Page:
Lyla Garrity annoys the heck out of me.
For the first two seasons of Friday Night Lights I felt like screaming every time she came on the screen. It was her voice, her mannerisms, the things she did, her oh-so-peppy attitude. Seriously, chick, just shut up already.
It's horrible. She's horrible. And for the first three seasons of this absolutely incredible show, I was forced to watch her and become invested in her storylines despite the fact that she annoyed me to no end.
This past friday, Friday Night Lights ended its fourth season and I've been rewatching the first three, watching them through the eyes of someone who not only loves the show and its characters (even Lyla, if it's possible to love and be impossibly annoyed by someone at the same time) immensely, but also someone who knows everything that happens. And in this rewatch the character of Lyla Garrity keeps catching my attention. I keep noticing her.
And I've decided that, as much as she annoys me, as much as I don't like her, she's incredible. She's an amazing character. Because Lyla Garrity doesn't stand still. Lyla Garrity always thinks she knows who she is only to find out she's wrong yet again. LYLA GARRITY CANNOT MAKE UP HER MIND, MY GOD.
For those of you who don't watch the show (and really, for shame!), Friday Night Lights is a drama focused around a Texas high school football team, led by the incredible Coach Taylor, who says more in three words than most characters (or people) say in a three page monologue. In the first episode, which sets up the rest of the series, Lyla Garrity's perfect, quarterback-headed-for-fame boyfriend (Jason Street) gets injured and becomes a quadriplegic.
And this is the catalyst.
Lyla, while still being the perfect cheerleader and girlfriend, cheats on her crippled boyfriend with his best friend, the always-drunk, white trash, Tim Riggins. After her boyfriend finds out and breaks up with her, Lyla sets out to win him back, eventually leading to the two getting engaged and then, at the same time as her parents get divorced, breaking up for real. Soon, Lyla quits cheerleading, becomes a born-again Christian and dates a nice boy from church. Only to disregard this lifestyle later on when, in our first introduction to her in season three, she's making out with Tim Riggins again.
YES, IT'S ALL VERY CONFUSING. And you know why? BECAUSE LYLA GARRITY IS A CONFUSED GIRL. She had her whole life figured out -- marry the perfect boyfriend, go to the perfect college, have the perfect marriage/family -- until her boyfriend got hot-headed on the football field and ended up sentenced to a wheelchair for the rest of his life. When his life fell apart, so did hers. And she had absolutely no idea how to put it back together again.
This is what happens in life, sure, but it's also what happens -- or should happen -- in fiction. Don't give your characters an easy ride. Don't let them have the perfect life, the perfect future... at least not at first. Your characters should make mistakes. Kiss the wrong boy, say the wrong thing, change who they are, struggle with who they are. This is what Lyla Garrity, annoying or not, does. And she does it with style. When she's perfect, she's all the way, a hundred percent, love-it-or-hate-it, perfect. She hangs cheery Get Well banners in her boyfriend's hospital room. She spends her birthday with him in the hospital instead of having a fancy dinner with her family and friends. She co-hosts a christian radio show. But when she's not perfect? She's hiding boys in her bedroom, sleeping with her boyfriend's best friend, and smashing the cars in her father's dealership.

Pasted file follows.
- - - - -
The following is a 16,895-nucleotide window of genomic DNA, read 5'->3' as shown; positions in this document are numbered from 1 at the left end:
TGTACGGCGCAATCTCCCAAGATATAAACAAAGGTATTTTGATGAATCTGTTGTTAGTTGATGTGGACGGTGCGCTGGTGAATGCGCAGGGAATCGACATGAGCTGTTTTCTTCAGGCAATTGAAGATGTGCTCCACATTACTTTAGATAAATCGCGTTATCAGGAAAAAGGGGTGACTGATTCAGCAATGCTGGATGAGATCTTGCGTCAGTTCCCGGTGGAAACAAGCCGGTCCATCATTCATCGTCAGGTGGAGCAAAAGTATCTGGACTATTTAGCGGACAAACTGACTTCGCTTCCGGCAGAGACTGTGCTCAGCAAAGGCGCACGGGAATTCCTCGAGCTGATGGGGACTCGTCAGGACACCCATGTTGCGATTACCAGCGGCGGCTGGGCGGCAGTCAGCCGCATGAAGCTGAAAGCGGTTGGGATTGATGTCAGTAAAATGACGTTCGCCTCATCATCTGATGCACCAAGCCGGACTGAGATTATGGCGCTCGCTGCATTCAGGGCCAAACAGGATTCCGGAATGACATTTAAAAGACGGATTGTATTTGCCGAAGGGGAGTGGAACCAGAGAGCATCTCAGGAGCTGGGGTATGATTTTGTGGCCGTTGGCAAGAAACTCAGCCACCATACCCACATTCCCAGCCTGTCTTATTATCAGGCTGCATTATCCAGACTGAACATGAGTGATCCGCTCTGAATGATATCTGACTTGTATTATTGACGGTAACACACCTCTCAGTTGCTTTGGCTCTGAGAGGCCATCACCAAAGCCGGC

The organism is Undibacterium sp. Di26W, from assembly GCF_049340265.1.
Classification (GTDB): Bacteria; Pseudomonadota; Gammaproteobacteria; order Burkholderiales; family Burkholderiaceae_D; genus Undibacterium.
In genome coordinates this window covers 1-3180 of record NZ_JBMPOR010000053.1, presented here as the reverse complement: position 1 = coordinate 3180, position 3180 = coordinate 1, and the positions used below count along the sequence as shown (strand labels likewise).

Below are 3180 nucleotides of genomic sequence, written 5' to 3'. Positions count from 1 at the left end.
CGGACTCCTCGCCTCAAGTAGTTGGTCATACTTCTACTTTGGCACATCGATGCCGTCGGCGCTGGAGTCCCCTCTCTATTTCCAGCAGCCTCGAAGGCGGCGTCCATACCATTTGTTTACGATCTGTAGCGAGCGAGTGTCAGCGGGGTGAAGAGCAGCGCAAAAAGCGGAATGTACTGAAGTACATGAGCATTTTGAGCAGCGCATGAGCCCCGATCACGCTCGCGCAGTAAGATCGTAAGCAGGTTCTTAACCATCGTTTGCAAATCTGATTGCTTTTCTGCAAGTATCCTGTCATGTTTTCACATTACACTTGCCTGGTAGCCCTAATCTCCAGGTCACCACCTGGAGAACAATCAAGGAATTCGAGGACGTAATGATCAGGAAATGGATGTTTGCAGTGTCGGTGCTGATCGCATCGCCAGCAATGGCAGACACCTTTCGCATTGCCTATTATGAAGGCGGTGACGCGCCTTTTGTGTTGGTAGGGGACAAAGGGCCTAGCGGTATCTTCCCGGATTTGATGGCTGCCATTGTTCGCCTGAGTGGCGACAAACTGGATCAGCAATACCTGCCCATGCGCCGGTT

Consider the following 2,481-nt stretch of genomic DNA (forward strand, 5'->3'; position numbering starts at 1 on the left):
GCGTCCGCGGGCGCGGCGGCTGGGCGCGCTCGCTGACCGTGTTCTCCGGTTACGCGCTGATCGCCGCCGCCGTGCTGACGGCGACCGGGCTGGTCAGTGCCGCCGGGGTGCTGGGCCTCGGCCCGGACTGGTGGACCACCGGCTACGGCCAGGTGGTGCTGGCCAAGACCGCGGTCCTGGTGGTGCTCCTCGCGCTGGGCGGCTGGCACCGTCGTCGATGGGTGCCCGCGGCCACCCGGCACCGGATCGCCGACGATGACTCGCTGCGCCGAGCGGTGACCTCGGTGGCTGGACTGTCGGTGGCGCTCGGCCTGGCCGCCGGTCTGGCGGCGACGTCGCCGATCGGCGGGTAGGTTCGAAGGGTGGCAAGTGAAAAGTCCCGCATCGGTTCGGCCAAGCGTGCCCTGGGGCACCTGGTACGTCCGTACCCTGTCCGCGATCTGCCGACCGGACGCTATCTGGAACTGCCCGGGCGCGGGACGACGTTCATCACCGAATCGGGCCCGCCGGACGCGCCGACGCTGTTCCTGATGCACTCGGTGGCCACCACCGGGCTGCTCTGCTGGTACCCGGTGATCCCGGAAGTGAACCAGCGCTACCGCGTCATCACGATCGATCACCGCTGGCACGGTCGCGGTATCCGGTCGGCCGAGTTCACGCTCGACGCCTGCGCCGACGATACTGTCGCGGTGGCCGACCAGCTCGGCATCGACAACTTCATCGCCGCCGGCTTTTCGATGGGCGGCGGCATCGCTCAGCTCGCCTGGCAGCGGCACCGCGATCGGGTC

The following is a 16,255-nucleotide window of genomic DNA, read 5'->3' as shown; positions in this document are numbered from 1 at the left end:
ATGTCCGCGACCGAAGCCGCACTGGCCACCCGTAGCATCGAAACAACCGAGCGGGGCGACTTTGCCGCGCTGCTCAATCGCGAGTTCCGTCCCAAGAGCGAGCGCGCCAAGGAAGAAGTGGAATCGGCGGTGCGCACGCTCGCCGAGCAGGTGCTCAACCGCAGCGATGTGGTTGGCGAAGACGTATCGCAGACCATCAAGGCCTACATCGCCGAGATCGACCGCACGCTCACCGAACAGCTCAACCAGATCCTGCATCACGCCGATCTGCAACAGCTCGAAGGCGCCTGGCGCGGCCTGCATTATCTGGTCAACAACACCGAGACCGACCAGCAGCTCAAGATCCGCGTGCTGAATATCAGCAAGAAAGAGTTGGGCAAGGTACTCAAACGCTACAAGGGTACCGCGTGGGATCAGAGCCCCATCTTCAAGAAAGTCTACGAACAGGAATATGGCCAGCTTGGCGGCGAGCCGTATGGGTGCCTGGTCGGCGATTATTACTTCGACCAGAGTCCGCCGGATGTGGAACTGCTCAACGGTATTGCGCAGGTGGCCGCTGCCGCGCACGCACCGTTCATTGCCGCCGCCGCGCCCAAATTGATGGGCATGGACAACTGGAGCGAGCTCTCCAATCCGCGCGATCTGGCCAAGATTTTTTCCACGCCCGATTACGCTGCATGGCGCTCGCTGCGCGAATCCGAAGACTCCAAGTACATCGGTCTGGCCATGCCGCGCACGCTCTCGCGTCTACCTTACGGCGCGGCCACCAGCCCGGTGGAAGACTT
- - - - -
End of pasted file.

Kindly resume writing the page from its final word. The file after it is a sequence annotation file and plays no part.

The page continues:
There is no in between.
And I'm not saying your character should be such flip-flopping opposites. Of course not. Because not only is it incredibly annoying and a little confusing, it also breeds a certain amount of distrust when it comes to the characters words and actions. I mean, how are we supposed to trust that Lyla loves Tim Riggins when two episodes ago she was telling him she'd never speak to him again? IT'S PRETTY DIFFICULT. But what I'm saying is, don't give it to them easy. Make your characters slip a little, fall down a few times before they get to the end of their story. Make them work towards the life they want and the person they become. Don't let them be boring. If they know at the outset who they are, what they want, and what they stand for, make them forget. Give them obstacles. Make them doubt, and then, make them remember. If they don't know who they are? Let them discover that, but don't just give it to them.
This is life. Things aren't simple. We have questions, we have doubts, we have periods of fear and insecurity and not knowing who the hell we are or what the hell we're doing. We have questions and so do our characters.
QUESTIONS ARE INTERESTING. DISCOVERY IS INTERESTING. PUTTING THE PIECES OF THE PUZZLE TOGETHER SO THAT THE PICTURE IS CLEAR? That's what a story is all about.